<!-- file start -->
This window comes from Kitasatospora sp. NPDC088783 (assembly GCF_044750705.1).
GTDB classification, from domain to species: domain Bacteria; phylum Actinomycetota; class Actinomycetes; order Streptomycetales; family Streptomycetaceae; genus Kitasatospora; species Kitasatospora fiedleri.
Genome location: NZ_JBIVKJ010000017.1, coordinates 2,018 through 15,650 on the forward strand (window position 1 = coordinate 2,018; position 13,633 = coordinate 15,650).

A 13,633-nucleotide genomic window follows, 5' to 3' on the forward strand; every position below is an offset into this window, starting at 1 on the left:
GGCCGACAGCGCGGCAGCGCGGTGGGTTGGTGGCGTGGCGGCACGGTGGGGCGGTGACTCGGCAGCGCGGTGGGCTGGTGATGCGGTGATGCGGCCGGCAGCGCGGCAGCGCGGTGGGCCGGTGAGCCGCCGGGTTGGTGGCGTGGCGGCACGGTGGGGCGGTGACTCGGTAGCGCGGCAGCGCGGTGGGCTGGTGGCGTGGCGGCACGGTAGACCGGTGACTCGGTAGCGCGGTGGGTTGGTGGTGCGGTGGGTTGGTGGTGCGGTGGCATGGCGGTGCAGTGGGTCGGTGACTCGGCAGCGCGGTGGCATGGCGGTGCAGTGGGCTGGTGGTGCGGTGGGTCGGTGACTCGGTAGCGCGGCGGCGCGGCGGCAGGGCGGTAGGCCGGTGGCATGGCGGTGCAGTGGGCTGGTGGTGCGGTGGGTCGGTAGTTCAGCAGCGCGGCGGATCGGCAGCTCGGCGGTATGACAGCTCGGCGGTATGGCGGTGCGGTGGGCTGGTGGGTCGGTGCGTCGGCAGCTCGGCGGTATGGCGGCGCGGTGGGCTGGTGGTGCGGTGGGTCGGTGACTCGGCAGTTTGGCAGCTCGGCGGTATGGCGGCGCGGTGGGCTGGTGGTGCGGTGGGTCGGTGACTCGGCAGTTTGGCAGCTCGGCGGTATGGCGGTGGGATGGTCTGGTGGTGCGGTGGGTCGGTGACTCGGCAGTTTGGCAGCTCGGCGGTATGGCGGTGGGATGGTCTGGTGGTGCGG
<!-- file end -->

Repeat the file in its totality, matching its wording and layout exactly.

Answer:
This window comes from Kitasatospora sp. NPDC088783 (assembly GCF_044750705.1).
GTDB classification, from domain to species: domain Bacteria; phylum Actinomycetota; class Actinomycetes; order Streptomycetales; family Streptomycetaceae; genus Kitasatospora; species Kitasatospora fiedleri.
Genome location: NZ_JBIVKJ010000017.1, coordinates 2,018 through 15,650 on the forward strand (window position 1 = coordinate 2,018; position 13,633 = coordinate 15,650).

A 13,633-nucleotide genomic window follows, 5' to 3' on the forward strand; every position below is an offset into this window, starting at 1 on the left:
GGCCGACAGCGCGGCAGCGCGGTGGGTTGGTGGCGTGGCGGCACGGTGGGGCGGTGACTCGGCAGCGCGGTGGGCTGGTGATGCGGTGATGCGGCCGGCAGCGCGGCAGCGCGGTGGGCCGGTGAGCCGCCGGGTTGGTGGCGTGGCGGCACGGTGGGGCGGTGACTCGGTAGCGCGGCAGCGCGGTGGGCTGGTGGCGTGGCGGCACGGTAGACCGGTGACTCGGTAGCGCGGTGGGTTGGTGGTGCGGTGGGTTGGTGGTGCGGTGGCATGGCGGTGCAGTGGGTCGGTGACTCGGCAGCGCGGTGGCATGGCGGTGCAGTGGGCTGGTGGTGCGGTGGGTCGGTGACTCGGTAGCGCGGCGGCGCGGCGGCAGGGCGGTAGGCCGGTGGCATGGCGGTGCAGTGGGCTGGTGGTGCGGTGGGTCGGTAGTTCAGCAGCGCGGCGGATCGGCAGCTCGGCGGTATGACAGCTCGGCGGTATGGCGGTGCGGTGGGCTGGTGGGTCGGTGCGTCGGCAGCTCGGCGGTATGGCGGCGCGGTGGGCTGGTGGTGCGGTGGGTCGGTGACTCGGCAGTTTGGCAGCTCGGCGGTATGGCGGCGCGGTGGGCTGGTGGTGCGGTGGGTCGGTGACTCGGCAGTTTGGCAGCTCGGCGGTATGGCGGTGGGATGGTCTGGTGGTGCGGTGGGTCGGTGACTCGGCAGTTTGGCAGCTCGGCGGTATGGCGGTGGGATGGTCTGGTGGTGCGG